Riots in France


Abdulmonam Eassa/AFP/Getty Images

“Gilets Jaunes” dangerous anti-government protests

Hannah Vidu

The first week of December is usually the beginning of a joyful season that brings people together; however, in France it was time plagued by chaos, destruction and death. The people of France have led protests that turned violent, against Emmanuel Macron, the president of France.


The French government has recently imposed a hydrocarbon tax on its people. The government was  planning on raising the cost of diesel from 7.6 cents (per liter) up by at least 3.9 cents. This is the first of many new changes in France as they push for cleaner cars and energy in order to stop global warming. This could encourage people to take public transportation (and save money) but for the people in smaller towns, where there is no public transportation, they will have to pay a lot more than they are used to paying.


Residents of France do not want this tax because they think it is asking for too much money. The people protesting are called the Gilets Jaunes (“yellow vests” in English) and they have been protesting since the middle of November. French law requires that people have a yellow vest in your car in case of an emergency, which is what is also worn in the protests. Some of these protests have consisted of 138,000 protesters.


Ever since President Emmanuel Macron’s inauguration in May of 2017, France has seen several changes. Emmanuel Macron came into office with many big ideas and changes for France. For example, the baccalaureate test in France is a required test for high school students in order to graduate high school. It is very similar to the SATs in America, in which your grade affects the college you get into. They government was considering gutting this system, which is causing a lot of high schoolers and young adults to protest as well.

For Macon’s New Year’s address, he decided to talk about the yellow vest protesters. He made it very clear that there will be no compromise when it comes to the yellow vests and the fuel increase because of their behavior. He then went on to claim that the protesters were “speaking for a hateful mob.”


Eric Drouet, 33, is considered to be the leader of this anti-government movement. He was arrested on December 22nd for a wooden stick during one of these protest, which is a category D weapon in France. His lawyer said he only happened to have this in his bag, and did not intend on using it. The government claims this was the only reason for his arrest, but Drouet believes it was politically motivated. On January 2nd, he was arrested for organizing an undeclared protest, which he claims he did not attend but instead was meeting his friends in France.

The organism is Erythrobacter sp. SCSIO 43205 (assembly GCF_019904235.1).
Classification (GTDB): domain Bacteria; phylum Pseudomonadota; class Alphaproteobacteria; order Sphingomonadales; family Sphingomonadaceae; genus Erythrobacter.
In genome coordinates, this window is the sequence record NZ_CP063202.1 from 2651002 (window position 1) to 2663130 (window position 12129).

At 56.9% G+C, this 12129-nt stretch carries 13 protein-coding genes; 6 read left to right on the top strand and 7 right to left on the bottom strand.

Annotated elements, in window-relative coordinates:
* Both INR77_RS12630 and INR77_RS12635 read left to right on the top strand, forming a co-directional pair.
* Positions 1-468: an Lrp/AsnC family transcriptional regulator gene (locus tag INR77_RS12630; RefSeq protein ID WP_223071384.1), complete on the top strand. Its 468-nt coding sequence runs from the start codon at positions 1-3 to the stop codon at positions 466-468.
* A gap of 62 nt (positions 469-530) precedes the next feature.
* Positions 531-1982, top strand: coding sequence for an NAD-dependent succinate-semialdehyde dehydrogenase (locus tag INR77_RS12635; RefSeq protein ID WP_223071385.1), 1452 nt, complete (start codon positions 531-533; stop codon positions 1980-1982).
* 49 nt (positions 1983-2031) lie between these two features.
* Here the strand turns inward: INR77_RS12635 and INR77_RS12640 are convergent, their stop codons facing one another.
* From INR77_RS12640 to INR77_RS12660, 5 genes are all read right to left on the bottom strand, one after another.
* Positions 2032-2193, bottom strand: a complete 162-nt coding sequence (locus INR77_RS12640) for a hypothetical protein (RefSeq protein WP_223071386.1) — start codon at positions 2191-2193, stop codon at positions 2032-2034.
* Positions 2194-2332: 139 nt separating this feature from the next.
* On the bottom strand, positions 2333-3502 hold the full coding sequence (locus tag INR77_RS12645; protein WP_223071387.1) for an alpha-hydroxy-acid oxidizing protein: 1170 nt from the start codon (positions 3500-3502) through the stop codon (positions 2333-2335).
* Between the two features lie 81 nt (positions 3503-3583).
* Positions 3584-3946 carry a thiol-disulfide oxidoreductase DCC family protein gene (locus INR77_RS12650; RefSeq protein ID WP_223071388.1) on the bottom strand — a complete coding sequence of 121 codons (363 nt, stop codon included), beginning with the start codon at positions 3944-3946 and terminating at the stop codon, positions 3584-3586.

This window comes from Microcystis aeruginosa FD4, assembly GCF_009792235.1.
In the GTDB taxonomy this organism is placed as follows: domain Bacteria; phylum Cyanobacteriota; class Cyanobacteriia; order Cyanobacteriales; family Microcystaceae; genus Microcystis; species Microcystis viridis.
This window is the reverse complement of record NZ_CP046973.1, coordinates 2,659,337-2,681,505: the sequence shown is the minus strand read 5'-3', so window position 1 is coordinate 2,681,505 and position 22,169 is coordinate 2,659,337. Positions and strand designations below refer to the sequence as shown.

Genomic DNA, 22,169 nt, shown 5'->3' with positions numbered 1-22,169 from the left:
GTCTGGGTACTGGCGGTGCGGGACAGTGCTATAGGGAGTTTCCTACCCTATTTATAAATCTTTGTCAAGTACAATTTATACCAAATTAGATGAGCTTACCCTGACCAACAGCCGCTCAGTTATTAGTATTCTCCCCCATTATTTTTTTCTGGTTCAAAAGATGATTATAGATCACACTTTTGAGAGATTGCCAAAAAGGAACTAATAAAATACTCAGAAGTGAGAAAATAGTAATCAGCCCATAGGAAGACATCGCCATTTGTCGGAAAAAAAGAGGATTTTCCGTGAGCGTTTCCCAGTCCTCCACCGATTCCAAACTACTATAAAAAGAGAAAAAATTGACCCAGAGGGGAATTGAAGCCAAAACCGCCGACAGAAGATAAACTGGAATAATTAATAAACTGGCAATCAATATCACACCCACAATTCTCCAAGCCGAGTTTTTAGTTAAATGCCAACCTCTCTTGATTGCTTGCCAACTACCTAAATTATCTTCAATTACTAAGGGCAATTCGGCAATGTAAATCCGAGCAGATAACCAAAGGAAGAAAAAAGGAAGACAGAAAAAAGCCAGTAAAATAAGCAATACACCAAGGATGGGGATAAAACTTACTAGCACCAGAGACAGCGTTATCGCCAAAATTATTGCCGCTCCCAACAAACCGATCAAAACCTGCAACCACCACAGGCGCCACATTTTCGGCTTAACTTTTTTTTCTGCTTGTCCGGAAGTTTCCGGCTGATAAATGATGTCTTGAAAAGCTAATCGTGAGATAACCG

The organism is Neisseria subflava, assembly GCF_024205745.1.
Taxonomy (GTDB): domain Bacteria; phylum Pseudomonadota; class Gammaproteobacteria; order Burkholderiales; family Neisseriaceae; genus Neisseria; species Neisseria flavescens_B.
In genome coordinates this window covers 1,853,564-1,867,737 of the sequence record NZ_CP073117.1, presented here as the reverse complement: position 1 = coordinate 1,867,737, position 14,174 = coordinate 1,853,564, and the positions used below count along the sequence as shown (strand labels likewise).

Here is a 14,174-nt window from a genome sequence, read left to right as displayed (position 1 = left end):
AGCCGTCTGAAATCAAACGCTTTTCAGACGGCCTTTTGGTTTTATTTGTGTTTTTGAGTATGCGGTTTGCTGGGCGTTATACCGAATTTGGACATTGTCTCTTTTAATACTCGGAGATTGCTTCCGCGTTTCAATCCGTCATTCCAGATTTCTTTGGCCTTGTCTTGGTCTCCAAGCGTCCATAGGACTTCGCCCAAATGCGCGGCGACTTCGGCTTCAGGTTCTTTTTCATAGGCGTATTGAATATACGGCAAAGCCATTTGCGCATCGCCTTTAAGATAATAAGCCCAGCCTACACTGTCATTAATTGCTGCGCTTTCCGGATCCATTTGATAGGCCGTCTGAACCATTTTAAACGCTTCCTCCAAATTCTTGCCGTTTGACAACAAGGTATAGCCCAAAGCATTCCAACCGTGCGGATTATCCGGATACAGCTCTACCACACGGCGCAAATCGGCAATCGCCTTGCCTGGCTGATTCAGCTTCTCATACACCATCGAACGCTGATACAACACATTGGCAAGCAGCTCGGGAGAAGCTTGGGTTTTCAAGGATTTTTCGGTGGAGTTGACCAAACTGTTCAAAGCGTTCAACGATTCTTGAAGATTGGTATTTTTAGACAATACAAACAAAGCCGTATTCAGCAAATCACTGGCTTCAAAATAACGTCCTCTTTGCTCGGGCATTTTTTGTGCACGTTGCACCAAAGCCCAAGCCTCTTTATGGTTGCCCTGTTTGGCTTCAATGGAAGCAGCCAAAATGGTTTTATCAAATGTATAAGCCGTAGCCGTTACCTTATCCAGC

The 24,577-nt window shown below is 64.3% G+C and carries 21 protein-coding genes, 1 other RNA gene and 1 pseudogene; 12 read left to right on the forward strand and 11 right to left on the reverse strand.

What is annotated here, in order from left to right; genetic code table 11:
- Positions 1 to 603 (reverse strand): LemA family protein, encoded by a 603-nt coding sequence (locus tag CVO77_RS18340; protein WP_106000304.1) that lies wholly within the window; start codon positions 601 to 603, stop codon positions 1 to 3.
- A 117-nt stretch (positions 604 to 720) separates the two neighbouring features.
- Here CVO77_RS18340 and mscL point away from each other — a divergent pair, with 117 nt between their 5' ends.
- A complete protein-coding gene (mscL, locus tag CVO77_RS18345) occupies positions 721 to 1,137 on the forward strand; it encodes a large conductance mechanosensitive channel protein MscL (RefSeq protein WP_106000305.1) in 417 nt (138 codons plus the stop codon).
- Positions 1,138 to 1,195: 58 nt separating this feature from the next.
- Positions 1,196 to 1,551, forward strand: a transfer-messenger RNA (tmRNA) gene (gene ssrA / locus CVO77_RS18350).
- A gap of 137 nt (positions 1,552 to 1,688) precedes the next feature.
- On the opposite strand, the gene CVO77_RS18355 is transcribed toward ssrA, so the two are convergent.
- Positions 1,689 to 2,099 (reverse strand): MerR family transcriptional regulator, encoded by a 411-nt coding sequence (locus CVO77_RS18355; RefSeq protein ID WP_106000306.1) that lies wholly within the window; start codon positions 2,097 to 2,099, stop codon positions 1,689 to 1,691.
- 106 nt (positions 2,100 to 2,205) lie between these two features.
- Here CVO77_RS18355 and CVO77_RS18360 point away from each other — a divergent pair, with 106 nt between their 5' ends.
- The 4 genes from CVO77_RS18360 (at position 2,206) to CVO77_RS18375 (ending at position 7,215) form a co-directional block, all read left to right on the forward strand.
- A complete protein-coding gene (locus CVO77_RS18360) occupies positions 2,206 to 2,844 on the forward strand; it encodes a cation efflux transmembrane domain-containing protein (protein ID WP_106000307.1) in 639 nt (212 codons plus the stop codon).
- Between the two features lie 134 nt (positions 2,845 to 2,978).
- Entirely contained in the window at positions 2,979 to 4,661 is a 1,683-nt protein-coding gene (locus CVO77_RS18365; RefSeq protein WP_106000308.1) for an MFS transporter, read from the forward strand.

A large majority of the protests have been peaceful demonstrations, but some have turned dangerous. On the first weekend of December, over 400 people who participated in the protests were arrested because of their violence.


A lot of the violent riots are caused by people from extremist right and left parties. They defaced the Arc de Triomphe and the Tomb of the Unknown Soldier, causing a total damage of $3.4 million. Some of the members even sent death threats to other members who tried to talk with the government in order to negotiate. Since the protests have started, hundreds have been injured. During one protest in December, the police fired tear gas and water cannons into a crowd of people who were burning cars.


However, not all of the protests are violent. Some of the peaceful protests consisted of road blockades and have proved to be effective.


The government has decided to cancel the hydrocarbon tax, but the protests haven’t stopped because not all of the demands have been met. They are asking for many things, including for Macron to resign and for the minimum wage to be increased. They also want to increase pension and cut politicians salaries. Macron’s approval rating is falling, and many believe that his chance of reelection in 2022 is unlikely.


The protests started as a movement against the diesel tax, but are now becoming an anti-government protest, especially against the French president, Emmanuel Macron.  These people are clearly not happy with the direction of the government in France and many want to impeach the current president.


This could also be a warning sign to other countries. Enforcing enormous taxes have clearly angered the citizens of France, and many countries can learn not to do what France has done.


According to a poll done by Harris-Interactive, 72% of the residents in France support the yellow vests.


I interviewed Cristian Osan, age 37, who lives in Romorantin Lanthenay, France. He moved six  years ago from Romania and has worked there as a dentist ever since.


Osan says that the taxes have been raised by 38% through 2017-2018. In the past, France has had high taxes on fossil fuels in order to get people to switch to clean energy. He did not participate in the protests but thinks they are necessary.


Cristian Osan also thinks that the government should focus on raising the minimum wage. He says these protest are not unusual in France. In fact, civil unrest has been very common in France over the past few centuries.


To this day, the protests continue, and there seems to be no end until both sides come to compromise.




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“France Protests: What Is Happening? – CBBC Newsround.” BBC, BBC,

“French Gilets Jaunes: Who Is Protest Leader Eric Drouet?” BBC News, BBC, 3 Jan. 2019,

“Les ‘Gilets Jaunes’ : Quelle Perception De La Part Des Français Au Lendemain De La Manifestation Du 1er Décembre Sur Les Champs-Élysées ?” France,